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Facebook is currently plodding on with its plan to launch Libra, its highly anticipated stablecoin project, in 2020. However, new reports have shown just how much the company is invested in this crypto initiative. On October 23, popular news medium BBC reported that contrary to what a lot of people think, no member of the Libra Association (the Swiss-based body that will govern the operation of Libra) had committed any money to the stablecoin project.
The Libra Association is still a free party
When Facebook published the whitepaper for Libra on June 16, it introduced the Libra Association to the world. At the time, the Association had 28 members (including Facebook, of course), but they were looking to reach a member count of 100 by the time Libra launches. Facebook essentially opened the door for any firm to be a part of this, but there was a gate fee to this party, as each prospective partner would need to commit $10 million.
However, it would seem that no one has made the required payment just yet. Citing unnamed sources close to the social media giant, the BBC reports that none of the current 21 members have made their financial commitments yet, essentially implying that Facebook is still bankrolling the stablecoin on its own.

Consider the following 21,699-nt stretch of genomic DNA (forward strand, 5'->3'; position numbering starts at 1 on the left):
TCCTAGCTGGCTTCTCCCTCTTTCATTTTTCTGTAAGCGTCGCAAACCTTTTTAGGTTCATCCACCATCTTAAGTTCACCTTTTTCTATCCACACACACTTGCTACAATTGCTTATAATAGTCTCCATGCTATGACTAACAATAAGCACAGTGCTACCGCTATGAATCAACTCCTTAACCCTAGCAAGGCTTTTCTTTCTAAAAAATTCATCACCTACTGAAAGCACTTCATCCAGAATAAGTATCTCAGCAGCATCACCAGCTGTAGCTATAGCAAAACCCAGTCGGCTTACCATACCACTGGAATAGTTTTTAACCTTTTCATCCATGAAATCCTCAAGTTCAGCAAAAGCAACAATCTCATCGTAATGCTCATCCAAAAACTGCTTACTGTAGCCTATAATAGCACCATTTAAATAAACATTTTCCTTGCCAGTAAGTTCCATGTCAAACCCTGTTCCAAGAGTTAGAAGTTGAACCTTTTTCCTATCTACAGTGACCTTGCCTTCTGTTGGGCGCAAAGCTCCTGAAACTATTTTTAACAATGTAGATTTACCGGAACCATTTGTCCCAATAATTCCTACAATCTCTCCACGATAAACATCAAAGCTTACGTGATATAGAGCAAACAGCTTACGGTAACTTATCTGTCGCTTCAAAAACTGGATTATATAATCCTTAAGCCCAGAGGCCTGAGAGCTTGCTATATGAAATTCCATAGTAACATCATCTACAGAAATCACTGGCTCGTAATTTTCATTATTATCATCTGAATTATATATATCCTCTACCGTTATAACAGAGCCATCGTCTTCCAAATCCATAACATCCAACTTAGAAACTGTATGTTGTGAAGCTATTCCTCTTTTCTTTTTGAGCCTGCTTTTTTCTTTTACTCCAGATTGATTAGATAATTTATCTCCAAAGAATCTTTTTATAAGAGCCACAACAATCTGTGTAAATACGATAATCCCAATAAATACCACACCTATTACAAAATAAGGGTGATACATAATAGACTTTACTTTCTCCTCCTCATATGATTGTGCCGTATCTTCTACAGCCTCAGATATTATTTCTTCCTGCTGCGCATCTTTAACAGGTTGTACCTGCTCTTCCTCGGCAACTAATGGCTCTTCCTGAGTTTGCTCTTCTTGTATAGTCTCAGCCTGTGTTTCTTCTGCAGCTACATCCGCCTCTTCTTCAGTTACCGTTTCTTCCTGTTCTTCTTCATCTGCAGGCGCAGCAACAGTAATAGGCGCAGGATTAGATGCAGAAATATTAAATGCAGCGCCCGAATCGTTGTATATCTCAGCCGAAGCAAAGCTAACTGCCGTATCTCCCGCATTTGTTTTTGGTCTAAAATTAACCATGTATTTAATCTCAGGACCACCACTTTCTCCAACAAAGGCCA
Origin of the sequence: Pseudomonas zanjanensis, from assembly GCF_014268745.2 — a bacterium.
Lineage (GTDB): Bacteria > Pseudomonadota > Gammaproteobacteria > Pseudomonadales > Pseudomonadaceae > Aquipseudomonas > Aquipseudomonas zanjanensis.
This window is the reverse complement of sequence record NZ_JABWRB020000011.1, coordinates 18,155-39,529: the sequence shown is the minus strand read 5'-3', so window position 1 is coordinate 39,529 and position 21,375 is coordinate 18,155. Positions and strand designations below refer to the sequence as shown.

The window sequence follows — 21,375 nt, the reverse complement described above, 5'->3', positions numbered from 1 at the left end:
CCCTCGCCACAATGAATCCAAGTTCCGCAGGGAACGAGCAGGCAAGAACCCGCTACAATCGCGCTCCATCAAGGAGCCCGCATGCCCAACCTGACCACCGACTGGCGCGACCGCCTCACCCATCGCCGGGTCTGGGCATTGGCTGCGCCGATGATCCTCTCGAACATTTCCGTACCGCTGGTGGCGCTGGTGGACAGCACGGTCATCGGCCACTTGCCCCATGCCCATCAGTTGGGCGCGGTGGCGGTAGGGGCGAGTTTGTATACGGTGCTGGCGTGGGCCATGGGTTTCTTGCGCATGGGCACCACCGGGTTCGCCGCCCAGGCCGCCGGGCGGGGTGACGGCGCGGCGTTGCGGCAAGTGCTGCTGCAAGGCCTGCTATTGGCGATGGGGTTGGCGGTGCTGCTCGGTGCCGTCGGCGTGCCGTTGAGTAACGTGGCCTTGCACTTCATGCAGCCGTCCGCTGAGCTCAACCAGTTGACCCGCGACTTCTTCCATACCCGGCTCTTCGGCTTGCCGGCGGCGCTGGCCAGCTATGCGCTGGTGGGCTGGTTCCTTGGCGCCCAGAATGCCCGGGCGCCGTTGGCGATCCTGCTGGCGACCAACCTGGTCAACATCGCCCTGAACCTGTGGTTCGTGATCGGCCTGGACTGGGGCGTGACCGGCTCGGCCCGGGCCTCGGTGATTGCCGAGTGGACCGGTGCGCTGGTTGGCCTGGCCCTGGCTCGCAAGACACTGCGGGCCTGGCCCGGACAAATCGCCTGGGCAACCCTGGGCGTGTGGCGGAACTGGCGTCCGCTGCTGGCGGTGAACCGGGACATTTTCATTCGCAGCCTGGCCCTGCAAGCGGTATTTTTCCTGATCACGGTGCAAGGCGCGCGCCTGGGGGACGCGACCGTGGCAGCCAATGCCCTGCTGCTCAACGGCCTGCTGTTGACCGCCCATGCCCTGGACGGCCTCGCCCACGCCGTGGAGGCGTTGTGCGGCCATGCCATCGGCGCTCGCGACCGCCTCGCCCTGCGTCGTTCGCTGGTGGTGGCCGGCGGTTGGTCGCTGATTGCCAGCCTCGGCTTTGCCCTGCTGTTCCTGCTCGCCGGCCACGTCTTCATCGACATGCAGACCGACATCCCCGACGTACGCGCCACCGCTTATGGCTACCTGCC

Member exits haven’t deterred Facebook
Facebook has had it a tad rough over the past few weeks, with regulators both at home and abroad sounding off on their concerns with the asset and why they would prefer for it never to see the light of day. Given the level of scrutiny that the asset has faced so far, it isn’t so surprising that seven members already abandoned ship.
From the beginning of October till now, the Libra Association has lost a quarter of its members, with PayPal, Stripe, MasterCard, VISA, eBay, Mercado Pago, and Booking all deciding to leave at some point or the other.
However, these exits didn’t particularly phase anyone. The inaugural meeting for the Libra Association was held in Geneva on October 15, according to a report from Reuters the day before. There, several items were discussed, including a renewed pledge to the cause of creating a worldwide payment system from the remaining members and the creation of a five-member board that will take major decisions on how the Association will be run.
However, as the BBC reports, the financial commitments of the remaining members of the Association seemed to have been skipped. That’s a potential $210 million that could be spent. Essentially, the members who came and left did so without having to drop a dime as well
Facebook can weather this storm
Still, it is rather understandable that no one would have made any commitments yet. Libra isn’t sure to launch yet, but Facebook is hoping it does.
The social media giant has spent quite a lot already, with several trips to Capitol Hill, meetings between company representatives and regulators in Europe, and several lobbying firms hired to help keep the Libra dream alive. Most likely, Facebook plans to bear these costs alone, then collect its $10 million entrance fee when Libra gets regulatory approval to begin development. For a company objectively worth $520 billion, $210 million suddenly doesn’t seem so significant.